Isn’t this the perfect time of year to indulge in Austin’s rapturous social scene?
Hill Country Nights. A dreamy indoor-outdoor affair, this benefit for the Hill Country Conservancy moved from the excellent Brazos Hall to the larger and more flexible Fair Market last year. They better conserved the air conditioning at the new spot this year. The laid-back event attracts a young-ish crowd in cocktail attire worn with Western flair. Servers circulated tempting snacks and drinks, then we sat down to plates overflowing with tasty Salt Lick BBQ. The captain of the evening, George Cofer, updated us on the group’s conservation efforts and progress on the Violet Crown Trail, which will extend from Barton Springs through southwest Austin to Hays County. Is there a more respected leader in the environmental community? I can think of some peers, but almost no betters.
Building Bridges for ARC of the Capital Area. Although we would have welcomed the program earlier in the evening, we are always deeply touched by this event that aids a venerable nonprofit, which has helped those with intellectual and development disabilities for decades. The highlights of the evening are always the artists themselves, whether showing their art for sale, one of the innovative programs for the ARC‘s members, or speaking from the dais. The Texas Cowboys — taller every year — were on hand to help out, along with jocund emcee Ed Clements. Fate handed me another plum, sitting next to Jesus Garza, president and CEO of the Seton Healthcare Family, which led to a long, fruitful discussion of the new medical school and adjacent medical center. If all works as it should, few things will make more difference in Austin’s near future.
Night Under One Sky for iACT. Heavenly weather. Heavenly food. Heavenly speech. Fans of iACT, the interfaith group that helps with housing, refugee services and other crucial needs, gathered in the Umlauf Sculpture Garden and Museum for one of those flawless nights in the Barton Creek Canyon. Generous helpings of spicy eats beckoned at every point in the party. New to me: A trio of young people who custom brew beer and ciders for events and weddings (expect to read about them Auri Auber‘s column before long). I tried all three superb selections. The headliner of the evening was Gregory Vincent, University of Texas vice-president for diversity and community engagement, who just returned from the opening of the new National Museum of African American History and Culture in Washington, D.C. His speech, however, was about the place of faith in American civic life and he drew on his own experience, from the historic St. Philips Episcopal Church in Harlem to groundbreaking St. James Episcopal Church in Austin.
Party for the Parks. Hosts too seldom consider guest circulation. Not the Austin Parks Foundation. They’ve figured it out. At Brazos Hall, they had a mass of distinctly young guests moving from station to station, upstairs and downstairs, with an ease and fluidity that would be the envy of any party planner. Also handy was an oversized map of the foundation’s citywide projects in 2015. Head honcho Colin Wallis made an ever-so-brief address to the assembly, then he returned to mixing with the guests, including Charlie Jones from C3, which has given Austin parks $20 million through the ACL Music Festival. In fact, this annual party serves as a sort of kick-off for the two-weekened fandango in Zilker Park. DJ Mel was masterful, not too loud, but certainly lively. You might know him from other C3 events, also President Barack Obama parties, plus sporting events.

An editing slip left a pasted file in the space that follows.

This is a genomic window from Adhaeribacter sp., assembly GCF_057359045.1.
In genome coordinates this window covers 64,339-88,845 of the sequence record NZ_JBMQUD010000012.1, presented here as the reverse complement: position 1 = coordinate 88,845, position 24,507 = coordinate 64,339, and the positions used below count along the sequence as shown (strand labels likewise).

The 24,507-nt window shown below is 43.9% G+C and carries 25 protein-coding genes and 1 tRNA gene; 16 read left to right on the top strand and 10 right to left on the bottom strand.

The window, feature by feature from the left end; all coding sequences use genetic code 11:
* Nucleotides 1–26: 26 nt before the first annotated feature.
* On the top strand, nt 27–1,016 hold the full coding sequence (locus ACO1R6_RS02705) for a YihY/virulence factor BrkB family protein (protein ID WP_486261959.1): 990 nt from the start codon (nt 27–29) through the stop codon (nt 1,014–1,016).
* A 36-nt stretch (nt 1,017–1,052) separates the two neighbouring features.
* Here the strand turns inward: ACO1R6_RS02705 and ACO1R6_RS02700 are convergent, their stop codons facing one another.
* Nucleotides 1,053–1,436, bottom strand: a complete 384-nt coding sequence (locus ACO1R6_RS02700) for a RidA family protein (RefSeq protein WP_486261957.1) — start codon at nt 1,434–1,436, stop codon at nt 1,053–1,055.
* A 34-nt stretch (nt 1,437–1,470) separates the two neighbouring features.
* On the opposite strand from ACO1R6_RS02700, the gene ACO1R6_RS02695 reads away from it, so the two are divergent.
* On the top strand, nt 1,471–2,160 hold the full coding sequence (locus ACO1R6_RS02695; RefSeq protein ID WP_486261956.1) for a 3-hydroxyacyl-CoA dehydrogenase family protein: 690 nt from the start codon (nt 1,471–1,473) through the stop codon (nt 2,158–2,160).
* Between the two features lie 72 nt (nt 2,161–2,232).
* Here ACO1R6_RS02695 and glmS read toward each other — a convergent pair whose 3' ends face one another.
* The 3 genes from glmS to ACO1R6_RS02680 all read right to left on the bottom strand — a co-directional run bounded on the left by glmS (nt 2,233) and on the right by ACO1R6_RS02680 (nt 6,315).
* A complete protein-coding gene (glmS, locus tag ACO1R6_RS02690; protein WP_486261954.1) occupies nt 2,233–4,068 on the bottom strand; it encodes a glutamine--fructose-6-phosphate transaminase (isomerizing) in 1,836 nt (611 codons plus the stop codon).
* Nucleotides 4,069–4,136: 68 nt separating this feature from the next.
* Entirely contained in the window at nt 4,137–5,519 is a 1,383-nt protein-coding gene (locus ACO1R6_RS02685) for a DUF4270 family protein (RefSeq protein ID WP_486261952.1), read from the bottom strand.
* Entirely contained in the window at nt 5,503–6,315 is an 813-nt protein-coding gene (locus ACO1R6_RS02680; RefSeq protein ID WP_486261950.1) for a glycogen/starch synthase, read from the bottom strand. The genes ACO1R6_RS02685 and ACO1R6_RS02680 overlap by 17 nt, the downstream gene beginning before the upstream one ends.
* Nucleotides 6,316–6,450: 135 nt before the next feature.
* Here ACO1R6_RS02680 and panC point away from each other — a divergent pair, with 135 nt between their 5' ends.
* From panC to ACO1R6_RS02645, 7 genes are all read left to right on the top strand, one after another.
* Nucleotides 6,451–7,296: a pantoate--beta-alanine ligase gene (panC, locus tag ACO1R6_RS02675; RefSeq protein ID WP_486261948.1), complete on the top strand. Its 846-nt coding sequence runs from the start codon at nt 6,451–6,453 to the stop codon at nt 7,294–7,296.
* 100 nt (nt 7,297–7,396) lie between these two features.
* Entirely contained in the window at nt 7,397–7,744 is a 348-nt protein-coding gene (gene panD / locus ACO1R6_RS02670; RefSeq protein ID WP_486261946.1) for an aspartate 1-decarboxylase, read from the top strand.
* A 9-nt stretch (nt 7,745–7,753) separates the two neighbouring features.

Words of Hope Dinner for Caritas. If you are attending this impressive dinner, be sure to sit next to one of the Harvey Penick Award winners. It was my lucky break to share a spot at a table with super-smart donors Sarah and Ernest Butler, Headliners Club skipper Sue Meller, as well as Rep. Paul Workman and his wife, Sherry. Sarah and I talked bird-watching, world travel, her childhood memories of Austin, the arts, especially Ballet Austin. As always, this event for Caritas of Austin ran as smoothly as cruise ship sailing on calm waters, from the expert videos and the awards to Gary and Susan Farmer, even down to the best cuisine I’ve ever tasted in a Hyatt Regency Austin banquet room.
Texas Book Festival Author Line-Up Party. Make no mistake, we will attend both days of the Texas Book Festival, as well as the First Edition Literary Gala. But I couldn’t make this preview affair, which features mostly area authors. Luckily, one of my trusted spies did: “It was a great mix of literati and newsies, a cross section of politicos, academia and Austin insiders,” says Jennifer Ransom Rice, director of the Texas Cultural Trust. “It was humbling to be in the room with such literary Texas giants –- amazing to think of how the Book Festival began, and has now grown to this internationally known literary festival. From a cultural perspective, I am proud of the work they have done to bring attention not only to our state, but to put such an emphasis on the importance of the literary arts at all levels.”
Grand Opening: Sheraton Georgetown Texas Hotel & Conference Center. It’s a long name. But surely descriptive. I couldn’t make this one, either, just too many overlapping social events. And nowadays, I commit to only one a night, and usually the first to invite me wins my attention. I heard that this opening went well, but it also gives me a chance to talk about a longtime need: Social spots in the suburbs. I’ve always wanted to attend more suburban parties, despite the worsening traffic — not the fourth worst in the country, stop reading bad studies! Well, the Sheraton Georgetown Texas Hotel & Conference Center might make it easier to host all sorts of convocations one of the fastest growing cities in the country.